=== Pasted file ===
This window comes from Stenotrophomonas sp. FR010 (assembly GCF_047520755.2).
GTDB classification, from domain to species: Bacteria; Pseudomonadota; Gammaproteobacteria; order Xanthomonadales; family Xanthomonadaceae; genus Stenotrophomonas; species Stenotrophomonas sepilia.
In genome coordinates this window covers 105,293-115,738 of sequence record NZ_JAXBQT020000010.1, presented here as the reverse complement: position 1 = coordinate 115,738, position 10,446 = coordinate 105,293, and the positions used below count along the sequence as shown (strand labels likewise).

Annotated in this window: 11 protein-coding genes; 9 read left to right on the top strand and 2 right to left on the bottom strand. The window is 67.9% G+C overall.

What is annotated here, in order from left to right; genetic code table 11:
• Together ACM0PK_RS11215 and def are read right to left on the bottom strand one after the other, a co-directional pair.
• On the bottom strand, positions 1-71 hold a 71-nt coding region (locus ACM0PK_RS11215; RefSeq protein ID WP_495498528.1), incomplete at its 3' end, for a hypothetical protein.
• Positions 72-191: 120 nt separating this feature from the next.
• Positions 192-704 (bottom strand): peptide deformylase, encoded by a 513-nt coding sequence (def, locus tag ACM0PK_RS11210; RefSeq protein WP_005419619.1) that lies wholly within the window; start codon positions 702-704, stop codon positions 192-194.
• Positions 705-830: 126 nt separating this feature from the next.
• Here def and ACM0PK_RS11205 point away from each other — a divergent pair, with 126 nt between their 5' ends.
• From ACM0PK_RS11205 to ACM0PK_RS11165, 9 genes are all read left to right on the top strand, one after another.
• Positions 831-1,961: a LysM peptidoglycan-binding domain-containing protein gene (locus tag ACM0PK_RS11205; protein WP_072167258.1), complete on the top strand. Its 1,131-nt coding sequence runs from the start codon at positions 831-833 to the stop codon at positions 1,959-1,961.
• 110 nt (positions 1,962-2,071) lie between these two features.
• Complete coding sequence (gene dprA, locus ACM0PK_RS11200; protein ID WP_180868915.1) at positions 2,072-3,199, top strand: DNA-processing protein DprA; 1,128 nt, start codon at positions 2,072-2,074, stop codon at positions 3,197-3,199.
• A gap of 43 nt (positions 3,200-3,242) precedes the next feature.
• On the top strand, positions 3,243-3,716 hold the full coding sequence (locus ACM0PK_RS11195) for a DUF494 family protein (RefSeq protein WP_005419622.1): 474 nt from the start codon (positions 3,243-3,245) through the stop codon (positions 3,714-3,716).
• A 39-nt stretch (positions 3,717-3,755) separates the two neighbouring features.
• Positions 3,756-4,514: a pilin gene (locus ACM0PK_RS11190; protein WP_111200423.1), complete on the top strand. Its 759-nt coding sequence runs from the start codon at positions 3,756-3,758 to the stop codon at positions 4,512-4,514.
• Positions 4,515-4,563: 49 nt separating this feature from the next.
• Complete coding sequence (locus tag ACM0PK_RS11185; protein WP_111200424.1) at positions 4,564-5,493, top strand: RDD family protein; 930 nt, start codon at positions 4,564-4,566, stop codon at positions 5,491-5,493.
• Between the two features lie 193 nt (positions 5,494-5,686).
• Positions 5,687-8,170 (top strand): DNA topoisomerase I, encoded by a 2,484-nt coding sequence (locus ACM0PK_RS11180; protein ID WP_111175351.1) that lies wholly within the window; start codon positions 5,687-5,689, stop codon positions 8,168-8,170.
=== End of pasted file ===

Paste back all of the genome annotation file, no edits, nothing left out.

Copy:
This window comes from Stenotrophomonas sp. FR010 (assembly GCF_047520755.2).
GTDB classification, from domain to species: Bacteria; Pseudomonadota; Gammaproteobacteria; order Xanthomonadales; family Xanthomonadaceae; genus Stenotrophomonas; species Stenotrophomonas sepilia.
In genome coordinates this window covers 105,293-115,738 of sequence record NZ_JAXBQT020000010.1, presented here as the reverse complement: position 1 = coordinate 115,738, position 10,446 = coordinate 105,293, and the positions used below count along the sequence as shown (strand labels likewise).

Annotated in this window: 11 protein-coding genes; 9 read left to right on the top strand and 2 right to left on the bottom strand. The window is 67.9% G+C overall.

What is annotated here, in order from left to right; genetic code table 11:
• Together ACM0PK_RS11215 and def are read right to left on the bottom strand one after the other, a co-directional pair.
• On the bottom strand, positions 1-71 hold a 71-nt coding region (locus ACM0PK_RS11215; RefSeq protein ID WP_495498528.1), incomplete at its 3' end, for a hypothetical protein.
• Positions 72-191: 120 nt separating this feature from the next.
• Positions 192-704 (bottom strand): peptide deformylase, encoded by a 513-nt coding sequence (def, locus tag ACM0PK_RS11210; RefSeq protein WP_005419619.1) that lies wholly within the window; start codon positions 702-704, stop codon positions 192-194.
• Positions 705-830: 126 nt separating this feature from the next.
• Here def and ACM0PK_RS11205 point away from each other — a divergent pair, with 126 nt between their 5' ends.
• From ACM0PK_RS11205 to ACM0PK_RS11165, 9 genes are all read left to right on the top strand, one after another.
• Positions 831-1,961: a LysM peptidoglycan-binding domain-containing protein gene (locus tag ACM0PK_RS11205; protein WP_072167258.1), complete on the top strand. Its 1,131-nt coding sequence runs from the start codon at positions 831-833 to the stop codon at positions 1,959-1,961.
• 110 nt (positions 1,962-2,071) lie between these two features.
• Complete coding sequence (gene dprA, locus ACM0PK_RS11200; protein ID WP_180868915.1) at positions 2,072-3,199, top strand: DNA-processing protein DprA; 1,128 nt, start codon at positions 2,072-2,074, stop codon at positions 3,197-3,199.
• A gap of 43 nt (positions 3,200-3,242) precedes the next feature.
• On the top strand, positions 3,243-3,716 hold the full coding sequence (locus ACM0PK_RS11195) for a DUF494 family protein (RefSeq protein WP_005419622.1): 474 nt from the start codon (positions 3,243-3,245) through the stop codon (positions 3,714-3,716).
• A 39-nt stretch (positions 3,717-3,755) separates the two neighbouring features.
• Positions 3,756-4,514: a pilin gene (locus ACM0PK_RS11190; protein WP_111200423.1), complete on the top strand. Its 759-nt coding sequence runs from the start codon at positions 3,756-3,758 to the stop codon at positions 4,512-4,514.
• Positions 4,515-4,563: 49 nt separating this feature from the next.
• Complete coding sequence (locus tag ACM0PK_RS11185; protein WP_111200424.1) at positions 4,564-5,493, top strand: RDD family protein; 930 nt, start codon at positions 4,564-4,566, stop codon at positions 5,491-5,493.
• Between the two features lie 193 nt (positions 5,494-5,686).
• Positions 5,687-8,170 (top strand): DNA topoisomerase I, encoded by a 2,484-nt coding sequence (locus ACM0PK_RS11180; protein ID WP_111175351.1) that lies wholly within the window; start codon positions 5,687-5,689, stop codon positions 8,168-8,170.